Pavement Marking

Pavement Marking

The initial parking space and roadway layout is designed at the time the building is initially built. As times change, however, the usage of a parking lot may change, or the need for more parking spaces may arise. Your Pavement Network professional is an expert on the local requirements for required parking space sizes and other pertinent markings.

New layouts can be done in conjunction with sealcoating or repaving, or the lot can simply be blacked out and changed. Call your Pavement Network professional for a free estimate.

Parking Lots

Without pavement markings or signs, parking lots and roadways would be nothing more than crash zones. To ensure safe travel on roads, there needs to be center lines, directional arrows, stop bars, and crosswalks as well as speed limit signs, stop signs, construction zone signs, etc.
On parking lots there needs to be parking space designations, handicap parking designations, directional arrows and designated fire lane curbs as well as handicap signs and no parking signs.

While the pavement markings and signage on new pavements are determined by the construction drawings, existing pavements can become outdated and must be brought up to code. Faded markings should be repainted as necessary to keep parking lots safe.

Ask your Pavement Network professional for ideas on how to maximize your parking layout, and for his expertise in local stipulations on such items as no parking fire lanes, handicap parking designations and crosswalks.

ADA Compliance

The Americans with Disabilities Act was introduced in the 1990s and created a federal mandate for accessible parking (handicap spaces) at public buildings among other things. This has been good for the pavement industry because it supersedes local regulations and makes a uniform code throughout the country.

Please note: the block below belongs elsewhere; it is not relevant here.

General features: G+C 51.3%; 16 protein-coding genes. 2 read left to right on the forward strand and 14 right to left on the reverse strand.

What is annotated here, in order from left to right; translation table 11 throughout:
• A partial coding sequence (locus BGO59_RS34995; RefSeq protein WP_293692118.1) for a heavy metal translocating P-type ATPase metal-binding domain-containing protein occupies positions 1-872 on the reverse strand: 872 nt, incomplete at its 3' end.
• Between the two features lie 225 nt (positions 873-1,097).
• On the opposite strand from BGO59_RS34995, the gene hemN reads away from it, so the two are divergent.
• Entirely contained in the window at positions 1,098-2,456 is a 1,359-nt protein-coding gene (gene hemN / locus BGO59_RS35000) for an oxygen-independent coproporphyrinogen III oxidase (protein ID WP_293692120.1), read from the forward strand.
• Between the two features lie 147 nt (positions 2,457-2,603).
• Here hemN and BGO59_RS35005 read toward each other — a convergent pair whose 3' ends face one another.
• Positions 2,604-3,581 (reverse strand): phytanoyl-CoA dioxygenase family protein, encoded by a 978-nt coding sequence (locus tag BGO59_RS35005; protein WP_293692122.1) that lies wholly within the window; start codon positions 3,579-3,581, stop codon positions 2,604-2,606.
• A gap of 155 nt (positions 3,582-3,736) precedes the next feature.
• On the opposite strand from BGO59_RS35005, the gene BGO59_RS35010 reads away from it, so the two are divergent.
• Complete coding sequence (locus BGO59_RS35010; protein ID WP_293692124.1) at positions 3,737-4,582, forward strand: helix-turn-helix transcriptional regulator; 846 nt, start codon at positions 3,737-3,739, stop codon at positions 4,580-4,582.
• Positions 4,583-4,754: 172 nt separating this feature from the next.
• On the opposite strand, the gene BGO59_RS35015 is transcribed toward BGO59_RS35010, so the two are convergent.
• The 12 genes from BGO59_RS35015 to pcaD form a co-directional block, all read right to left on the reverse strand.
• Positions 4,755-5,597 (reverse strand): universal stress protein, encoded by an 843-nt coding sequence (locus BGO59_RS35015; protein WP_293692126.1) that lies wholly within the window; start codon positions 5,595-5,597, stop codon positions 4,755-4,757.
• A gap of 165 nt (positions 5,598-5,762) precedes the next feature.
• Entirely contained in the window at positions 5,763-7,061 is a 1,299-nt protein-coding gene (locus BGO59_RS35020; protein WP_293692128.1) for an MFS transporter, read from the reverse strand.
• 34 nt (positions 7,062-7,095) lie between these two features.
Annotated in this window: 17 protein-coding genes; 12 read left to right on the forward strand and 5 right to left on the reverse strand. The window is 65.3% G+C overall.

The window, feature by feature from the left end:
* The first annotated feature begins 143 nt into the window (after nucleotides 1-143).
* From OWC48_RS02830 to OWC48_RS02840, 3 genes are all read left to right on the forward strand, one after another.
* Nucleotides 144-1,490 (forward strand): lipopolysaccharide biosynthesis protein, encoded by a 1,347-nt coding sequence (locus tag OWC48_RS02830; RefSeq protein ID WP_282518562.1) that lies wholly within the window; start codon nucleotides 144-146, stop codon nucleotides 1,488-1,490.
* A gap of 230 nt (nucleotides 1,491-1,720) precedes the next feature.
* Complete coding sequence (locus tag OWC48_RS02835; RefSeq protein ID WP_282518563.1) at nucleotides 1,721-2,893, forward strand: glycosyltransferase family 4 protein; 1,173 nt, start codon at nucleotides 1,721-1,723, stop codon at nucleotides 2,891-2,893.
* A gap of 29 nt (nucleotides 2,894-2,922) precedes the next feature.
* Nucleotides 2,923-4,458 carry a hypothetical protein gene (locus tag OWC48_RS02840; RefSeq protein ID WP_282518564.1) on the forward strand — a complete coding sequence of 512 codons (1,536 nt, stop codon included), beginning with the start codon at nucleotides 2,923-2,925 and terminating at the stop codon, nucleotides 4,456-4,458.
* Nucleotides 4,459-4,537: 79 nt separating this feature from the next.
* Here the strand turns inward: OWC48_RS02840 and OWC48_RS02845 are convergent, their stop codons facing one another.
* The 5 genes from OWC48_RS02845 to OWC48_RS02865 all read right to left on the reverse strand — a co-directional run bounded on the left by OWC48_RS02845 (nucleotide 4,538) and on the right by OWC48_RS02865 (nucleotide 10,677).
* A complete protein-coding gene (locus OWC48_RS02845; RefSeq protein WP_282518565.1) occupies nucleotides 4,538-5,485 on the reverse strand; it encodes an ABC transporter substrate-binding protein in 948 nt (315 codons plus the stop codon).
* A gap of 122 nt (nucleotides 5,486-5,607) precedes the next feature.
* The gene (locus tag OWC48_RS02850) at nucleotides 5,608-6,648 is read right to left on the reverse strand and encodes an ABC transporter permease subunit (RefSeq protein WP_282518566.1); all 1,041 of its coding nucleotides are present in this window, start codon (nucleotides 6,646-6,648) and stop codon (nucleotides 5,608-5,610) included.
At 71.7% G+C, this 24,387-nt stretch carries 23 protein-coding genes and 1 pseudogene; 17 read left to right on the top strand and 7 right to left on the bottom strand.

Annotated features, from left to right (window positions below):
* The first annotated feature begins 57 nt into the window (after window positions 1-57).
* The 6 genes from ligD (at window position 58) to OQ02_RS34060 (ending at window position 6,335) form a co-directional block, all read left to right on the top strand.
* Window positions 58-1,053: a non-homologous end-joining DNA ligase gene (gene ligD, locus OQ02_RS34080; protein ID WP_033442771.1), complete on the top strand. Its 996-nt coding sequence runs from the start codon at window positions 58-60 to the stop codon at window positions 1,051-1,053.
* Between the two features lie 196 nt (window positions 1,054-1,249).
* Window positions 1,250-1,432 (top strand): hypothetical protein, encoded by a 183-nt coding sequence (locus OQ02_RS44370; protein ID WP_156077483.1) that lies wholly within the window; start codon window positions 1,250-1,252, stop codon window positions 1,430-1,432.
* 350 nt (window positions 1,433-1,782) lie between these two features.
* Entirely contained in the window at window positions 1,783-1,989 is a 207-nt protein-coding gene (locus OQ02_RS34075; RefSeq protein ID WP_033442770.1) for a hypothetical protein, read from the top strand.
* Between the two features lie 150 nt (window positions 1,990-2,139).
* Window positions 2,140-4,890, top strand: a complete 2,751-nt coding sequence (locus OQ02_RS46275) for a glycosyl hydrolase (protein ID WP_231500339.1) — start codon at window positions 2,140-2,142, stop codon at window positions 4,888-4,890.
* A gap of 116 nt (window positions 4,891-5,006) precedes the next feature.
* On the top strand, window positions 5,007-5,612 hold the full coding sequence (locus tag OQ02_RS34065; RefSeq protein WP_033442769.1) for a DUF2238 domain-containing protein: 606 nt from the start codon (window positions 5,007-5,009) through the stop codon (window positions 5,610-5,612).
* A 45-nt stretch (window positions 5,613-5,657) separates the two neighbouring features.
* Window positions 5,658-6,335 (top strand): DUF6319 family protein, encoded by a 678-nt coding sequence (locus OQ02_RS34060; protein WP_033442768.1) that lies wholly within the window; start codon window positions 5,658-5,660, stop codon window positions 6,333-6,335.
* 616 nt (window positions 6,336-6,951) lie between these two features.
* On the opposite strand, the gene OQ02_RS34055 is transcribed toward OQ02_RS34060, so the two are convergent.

Simply put, the ADA code is as follows:

I. Number of accessible spaces required for commercial properties, open to the public.

# of Spaces in Lot Minimum # of Accessible
Spaces Required
Of Those, # Required
to be Van Accessible
 1-25  1  1
 26-50  2  1
 51-75  3  1
 76-100  4  1
 101-150  5  1
 151-200  6  1
 201-300  7  1
 301-400  8  1
 401-500  9  2
 501-1000  2% of total  1 in every 8 accessible spaces
 1001 & Over  20 plus 1 for each 100 over 1000  1 in every 8 accessible spaces


II. Layout

Accessible space – 8′ with 5′ hashout on left side
Two spaces can share a hashout
Van Accessible –  8′ space with 8′ hashout on right side

III. Signage

Accessible – Regular handicapped sign – Reserved parking and universal logo in center of each sign
Bottom of sign must be between 4′ and 7′ above surface
Van accessible – Same as above, except that the words “VAN ACCESSIBLE” shall be printed below the logo.

IV. Grade

Spaces, access aisles, loading zones shall have maximum slope at 2% in all directions

Signage Installations

The installation of signs can complement a professionally striped pavement surface. We have the resources to handle your complex custom signing jobs. When looking at signs, make sure the signs have a reflective surface to stand out during evening hours.

One of the three following ways will be used to install your signs.

  • Mount the sign onto a metal u-channel post and drive the post into the pavement, grass, dirt, or concrete surface.
  • Mount the sign onto a metal u-channel post and attach the post to a portable concrete or plastic cone base.
  • Mount the sign directly onto a building structure.
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